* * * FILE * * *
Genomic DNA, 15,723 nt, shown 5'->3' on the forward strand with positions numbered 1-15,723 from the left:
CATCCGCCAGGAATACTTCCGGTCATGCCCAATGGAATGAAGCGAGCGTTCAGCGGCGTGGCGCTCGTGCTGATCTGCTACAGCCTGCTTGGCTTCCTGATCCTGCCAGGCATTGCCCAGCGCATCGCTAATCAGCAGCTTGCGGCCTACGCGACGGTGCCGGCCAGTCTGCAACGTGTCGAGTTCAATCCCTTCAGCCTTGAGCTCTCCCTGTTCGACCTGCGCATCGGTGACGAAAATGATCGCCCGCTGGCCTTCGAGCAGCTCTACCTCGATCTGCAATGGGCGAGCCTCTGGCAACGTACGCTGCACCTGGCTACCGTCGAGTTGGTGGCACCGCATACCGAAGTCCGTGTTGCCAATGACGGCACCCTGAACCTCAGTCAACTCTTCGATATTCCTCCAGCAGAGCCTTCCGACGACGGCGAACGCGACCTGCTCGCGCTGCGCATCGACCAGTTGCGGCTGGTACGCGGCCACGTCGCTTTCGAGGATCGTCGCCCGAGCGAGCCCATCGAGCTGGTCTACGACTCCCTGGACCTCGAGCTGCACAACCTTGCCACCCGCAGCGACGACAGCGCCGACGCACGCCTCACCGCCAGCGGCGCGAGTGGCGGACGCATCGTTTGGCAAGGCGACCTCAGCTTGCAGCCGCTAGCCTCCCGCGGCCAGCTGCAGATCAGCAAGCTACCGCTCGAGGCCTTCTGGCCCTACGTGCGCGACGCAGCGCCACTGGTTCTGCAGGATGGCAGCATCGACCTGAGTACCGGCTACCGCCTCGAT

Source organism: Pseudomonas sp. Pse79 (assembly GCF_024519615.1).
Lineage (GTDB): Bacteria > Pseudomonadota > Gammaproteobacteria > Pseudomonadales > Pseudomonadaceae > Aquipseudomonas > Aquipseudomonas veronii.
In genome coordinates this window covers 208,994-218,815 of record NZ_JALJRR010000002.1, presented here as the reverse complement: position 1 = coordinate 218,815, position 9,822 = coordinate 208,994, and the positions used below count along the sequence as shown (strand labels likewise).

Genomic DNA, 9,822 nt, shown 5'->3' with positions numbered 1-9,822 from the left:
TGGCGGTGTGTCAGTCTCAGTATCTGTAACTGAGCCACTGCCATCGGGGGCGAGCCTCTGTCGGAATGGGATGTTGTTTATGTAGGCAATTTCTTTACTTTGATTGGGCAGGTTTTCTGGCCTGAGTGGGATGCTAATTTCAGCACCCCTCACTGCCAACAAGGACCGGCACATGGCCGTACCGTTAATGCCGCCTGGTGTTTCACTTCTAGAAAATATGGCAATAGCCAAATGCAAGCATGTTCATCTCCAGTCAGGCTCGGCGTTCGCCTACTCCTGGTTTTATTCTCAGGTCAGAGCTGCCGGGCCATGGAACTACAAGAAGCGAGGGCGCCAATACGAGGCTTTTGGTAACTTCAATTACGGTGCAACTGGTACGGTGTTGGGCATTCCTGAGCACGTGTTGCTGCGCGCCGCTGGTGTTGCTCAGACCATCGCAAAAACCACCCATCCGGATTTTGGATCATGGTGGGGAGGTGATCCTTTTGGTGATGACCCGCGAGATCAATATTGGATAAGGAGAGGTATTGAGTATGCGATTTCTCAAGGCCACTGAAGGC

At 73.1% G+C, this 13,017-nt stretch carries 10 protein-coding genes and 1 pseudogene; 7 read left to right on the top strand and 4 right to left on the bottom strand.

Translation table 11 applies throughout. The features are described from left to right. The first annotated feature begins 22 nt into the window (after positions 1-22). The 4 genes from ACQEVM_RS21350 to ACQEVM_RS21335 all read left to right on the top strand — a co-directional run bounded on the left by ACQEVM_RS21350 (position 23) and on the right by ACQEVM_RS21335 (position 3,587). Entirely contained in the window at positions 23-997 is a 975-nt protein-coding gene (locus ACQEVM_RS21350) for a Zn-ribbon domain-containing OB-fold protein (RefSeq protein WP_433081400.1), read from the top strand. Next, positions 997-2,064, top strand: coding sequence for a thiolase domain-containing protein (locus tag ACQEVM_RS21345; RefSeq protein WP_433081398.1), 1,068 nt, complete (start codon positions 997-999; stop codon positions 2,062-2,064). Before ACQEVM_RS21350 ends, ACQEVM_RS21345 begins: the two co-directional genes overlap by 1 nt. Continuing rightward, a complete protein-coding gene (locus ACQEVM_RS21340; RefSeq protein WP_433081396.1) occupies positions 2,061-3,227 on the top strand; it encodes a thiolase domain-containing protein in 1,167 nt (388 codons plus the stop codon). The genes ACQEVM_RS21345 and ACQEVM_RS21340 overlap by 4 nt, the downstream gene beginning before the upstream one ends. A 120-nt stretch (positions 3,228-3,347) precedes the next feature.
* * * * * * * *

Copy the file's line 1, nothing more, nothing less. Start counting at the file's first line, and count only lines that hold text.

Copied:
Genomic DNA, 15,723 nt, shown 5'->3' on the forward strand with positions numbered 1-15,723 from the left: